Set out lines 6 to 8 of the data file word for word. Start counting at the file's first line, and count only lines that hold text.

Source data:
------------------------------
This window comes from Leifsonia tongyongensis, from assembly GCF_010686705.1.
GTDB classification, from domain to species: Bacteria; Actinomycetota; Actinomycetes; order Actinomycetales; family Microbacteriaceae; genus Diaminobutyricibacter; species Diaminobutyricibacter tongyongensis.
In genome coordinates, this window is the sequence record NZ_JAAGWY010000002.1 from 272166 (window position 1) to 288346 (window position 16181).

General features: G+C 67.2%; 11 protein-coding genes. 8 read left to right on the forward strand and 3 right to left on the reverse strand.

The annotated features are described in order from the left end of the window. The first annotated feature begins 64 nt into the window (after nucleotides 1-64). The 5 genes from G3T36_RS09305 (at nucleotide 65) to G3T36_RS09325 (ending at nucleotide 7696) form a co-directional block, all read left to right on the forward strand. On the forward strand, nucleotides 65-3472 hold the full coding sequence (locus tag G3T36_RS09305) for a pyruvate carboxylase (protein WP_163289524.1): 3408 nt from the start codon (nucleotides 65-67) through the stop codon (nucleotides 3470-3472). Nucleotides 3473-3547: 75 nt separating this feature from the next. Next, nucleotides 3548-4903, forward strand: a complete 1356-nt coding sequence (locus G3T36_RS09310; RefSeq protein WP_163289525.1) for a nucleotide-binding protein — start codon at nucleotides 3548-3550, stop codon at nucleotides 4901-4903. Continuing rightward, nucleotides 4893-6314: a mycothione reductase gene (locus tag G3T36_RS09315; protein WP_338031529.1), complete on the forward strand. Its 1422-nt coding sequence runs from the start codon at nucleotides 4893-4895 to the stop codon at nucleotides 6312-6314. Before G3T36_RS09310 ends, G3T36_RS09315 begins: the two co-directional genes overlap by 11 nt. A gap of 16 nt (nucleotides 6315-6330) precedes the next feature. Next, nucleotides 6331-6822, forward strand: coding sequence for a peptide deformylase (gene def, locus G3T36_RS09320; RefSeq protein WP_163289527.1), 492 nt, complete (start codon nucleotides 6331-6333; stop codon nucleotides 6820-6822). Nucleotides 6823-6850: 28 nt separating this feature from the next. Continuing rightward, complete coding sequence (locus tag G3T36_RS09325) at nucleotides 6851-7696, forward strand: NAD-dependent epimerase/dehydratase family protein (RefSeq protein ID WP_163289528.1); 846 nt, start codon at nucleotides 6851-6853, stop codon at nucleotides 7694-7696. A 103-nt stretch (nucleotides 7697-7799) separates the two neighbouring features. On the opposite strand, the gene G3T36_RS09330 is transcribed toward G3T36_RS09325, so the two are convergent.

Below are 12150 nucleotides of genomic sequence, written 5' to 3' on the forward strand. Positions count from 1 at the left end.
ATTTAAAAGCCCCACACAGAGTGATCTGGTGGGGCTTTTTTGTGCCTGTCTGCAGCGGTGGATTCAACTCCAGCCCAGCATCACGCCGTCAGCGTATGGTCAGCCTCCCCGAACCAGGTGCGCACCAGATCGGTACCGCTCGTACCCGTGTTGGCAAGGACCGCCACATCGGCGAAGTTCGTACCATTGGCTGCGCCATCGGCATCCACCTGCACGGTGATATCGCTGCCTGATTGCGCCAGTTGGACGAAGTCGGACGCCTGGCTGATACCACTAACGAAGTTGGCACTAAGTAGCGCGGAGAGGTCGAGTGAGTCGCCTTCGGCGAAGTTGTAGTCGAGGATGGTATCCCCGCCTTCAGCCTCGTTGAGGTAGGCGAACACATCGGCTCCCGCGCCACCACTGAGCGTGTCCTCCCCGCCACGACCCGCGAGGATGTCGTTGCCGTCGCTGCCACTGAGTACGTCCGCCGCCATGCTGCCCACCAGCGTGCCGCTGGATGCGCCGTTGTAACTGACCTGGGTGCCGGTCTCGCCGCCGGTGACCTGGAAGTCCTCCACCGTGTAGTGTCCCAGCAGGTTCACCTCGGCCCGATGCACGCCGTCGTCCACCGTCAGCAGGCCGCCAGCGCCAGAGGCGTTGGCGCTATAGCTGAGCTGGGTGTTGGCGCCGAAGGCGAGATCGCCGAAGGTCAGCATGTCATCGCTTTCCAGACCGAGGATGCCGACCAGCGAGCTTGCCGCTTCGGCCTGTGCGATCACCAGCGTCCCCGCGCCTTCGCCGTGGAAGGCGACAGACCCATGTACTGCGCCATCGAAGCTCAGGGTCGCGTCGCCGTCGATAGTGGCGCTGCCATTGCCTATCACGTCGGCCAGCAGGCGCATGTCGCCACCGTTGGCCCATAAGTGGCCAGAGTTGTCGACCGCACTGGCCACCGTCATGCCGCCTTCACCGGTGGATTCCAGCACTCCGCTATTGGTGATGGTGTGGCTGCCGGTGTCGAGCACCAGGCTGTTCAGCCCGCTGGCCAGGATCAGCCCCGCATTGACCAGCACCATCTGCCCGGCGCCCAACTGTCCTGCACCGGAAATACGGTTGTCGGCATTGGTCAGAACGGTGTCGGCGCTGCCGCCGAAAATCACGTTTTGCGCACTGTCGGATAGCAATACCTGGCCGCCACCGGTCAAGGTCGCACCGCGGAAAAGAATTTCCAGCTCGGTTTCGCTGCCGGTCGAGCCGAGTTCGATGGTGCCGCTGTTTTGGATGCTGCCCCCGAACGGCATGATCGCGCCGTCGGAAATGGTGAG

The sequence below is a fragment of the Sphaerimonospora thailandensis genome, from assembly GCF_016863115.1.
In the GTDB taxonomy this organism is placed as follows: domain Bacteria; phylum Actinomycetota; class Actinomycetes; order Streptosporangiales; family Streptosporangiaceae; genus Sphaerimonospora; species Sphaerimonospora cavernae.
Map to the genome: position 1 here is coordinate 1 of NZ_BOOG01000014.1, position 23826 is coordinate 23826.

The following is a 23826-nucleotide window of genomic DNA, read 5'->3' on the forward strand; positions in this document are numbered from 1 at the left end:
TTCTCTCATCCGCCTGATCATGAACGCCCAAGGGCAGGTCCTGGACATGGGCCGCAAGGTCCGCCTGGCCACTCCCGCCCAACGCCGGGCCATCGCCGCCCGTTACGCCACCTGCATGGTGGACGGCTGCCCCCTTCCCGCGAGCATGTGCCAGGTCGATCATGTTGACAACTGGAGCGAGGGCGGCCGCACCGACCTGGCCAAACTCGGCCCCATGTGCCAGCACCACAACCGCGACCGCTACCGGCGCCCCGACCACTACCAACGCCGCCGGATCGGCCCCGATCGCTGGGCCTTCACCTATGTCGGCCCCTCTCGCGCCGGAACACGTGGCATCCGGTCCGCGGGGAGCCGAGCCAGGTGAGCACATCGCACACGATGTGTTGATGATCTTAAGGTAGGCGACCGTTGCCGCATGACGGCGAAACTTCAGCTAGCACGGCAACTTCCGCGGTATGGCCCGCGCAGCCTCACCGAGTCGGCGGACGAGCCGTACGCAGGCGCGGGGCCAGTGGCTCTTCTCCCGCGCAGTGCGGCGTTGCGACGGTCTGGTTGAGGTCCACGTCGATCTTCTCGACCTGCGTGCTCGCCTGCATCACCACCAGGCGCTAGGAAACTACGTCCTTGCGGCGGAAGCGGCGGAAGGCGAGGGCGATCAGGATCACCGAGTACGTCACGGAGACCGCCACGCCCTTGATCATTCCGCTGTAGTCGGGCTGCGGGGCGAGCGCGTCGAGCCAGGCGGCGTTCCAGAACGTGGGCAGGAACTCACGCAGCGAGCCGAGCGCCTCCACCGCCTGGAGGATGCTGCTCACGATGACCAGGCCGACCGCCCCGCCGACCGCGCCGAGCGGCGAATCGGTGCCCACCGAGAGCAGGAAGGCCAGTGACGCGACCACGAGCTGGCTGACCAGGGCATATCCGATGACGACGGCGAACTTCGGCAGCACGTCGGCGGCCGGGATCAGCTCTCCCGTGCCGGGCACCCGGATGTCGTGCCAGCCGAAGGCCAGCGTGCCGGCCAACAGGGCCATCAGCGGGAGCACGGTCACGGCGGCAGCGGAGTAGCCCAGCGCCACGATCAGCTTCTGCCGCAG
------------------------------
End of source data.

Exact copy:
Below are 12150 nucleotides of genomic sequence, written 5' to 3' on the forward strand. Positions count from 1 at the left end.
ATTTAAAAGCCCCACACAGAGTGATCTGGTGGGGCTTTTTTGTGCCTGTCTGCAGCGGTGGATTCAACTCCAGCCCAGCATCACGCCGTCAGCGTATGGTCAGCCTCCCCGAACCAGGTGCGCACCAGATCGGTACCGCTCGTACCCGTGTTGGCAAGGACCGCCACATCGGCGAAGTTCGTACCATTGGCTGCGCCATCGGCATCCACCTGCACGGTGATATCGCTGCCTGATTGCGCCAGTTGGACGAAGTCGGACGCCTGGCTGATACCACTAACGAAGTTGGCACTAAGTAGCGCGGAGAGGTCGAGTGAGTCGCCTTCGGCGAAGTTGTAGTCGAGGATGGTATCCCCGCCTTCAGCCTCGTTGAGGTAGGCGAACACATCGGCTCCCGCGCCACCACTGAGCGTGTCCTCCCCGCCACGACCCGCGAGGATGTCGTTGCCGTCGCTGCCACTGAGTACGTCCGCCGCCATGCTGCCCACCAGCGTGCCGCTGGATGCGCCGTTGTAACTGACCTGGGTGCCGGTCTCGCCGCCGGTGACCTGGAAGTCCTCCACCGTGTAGTGTCCCAGCAGGTTCACCTCGGCCCGATGCACGCCGTCGTCCACCGTCAGCAGGCCGCCAGCGCCAGAGGCGTTGGCGCTATAGCTGAGCTGGGTGTTGGCGCCGAAGGCGAGATCGCCGAAGGTCAGCATGTCATCGCTTTCCAGACCGAGGATGCCGACCAGCGAGCTTGCCGCTTCGGCCTGTGCGATCACCAGCGTCCCCGCGCCTTCGCCGTGGAAGGCGACAGACCCATGTACTGCGCCATCGAAGCTCAGGGTCGCGTCGCCGTCGATAGTGGCGCTGCCATTGCCTATCACGTCGGCCAGCAGGCGCATGTCGCCACCGTTGGCCCATAAGTGGCCAGAGTTGTCGACCGCACTGGCCACCGTCATGCCGCCTTCACCGGTGGATTCCAGCACTCCGCTATTGGTGATGGTGTGGCTGCCGGTGTCGAGCACCAGGCTGTTCAGCCCGCTGGCCAGGATCAGCCCCGCATTGACCAGCACCATCTGCCCGGCGCCCAACTGTCCTGCACCGGAAATACGGTTGTCGGCATTGGTCAGAACGGTGTCGGCGCTGCCGCCGAAAATCACGTTTTGCGCACTGTCGGATAGCAATACCTGGCCGCCACCGGTCAAGGTCGCACCGCGGAAAAGAATTTCCAGCTCGGTTTCGCTGCCGGTCGAGCCGAGTTCGATGGTGCCGCTGTTTTGGATGCTGCCCCCGAACGGCATGATCGCGCCGTCGGAAATGGTGAG

The sequence below is a fragment of the Sphaerimonospora thailandensis genome, from assembly GCF_016863115.1.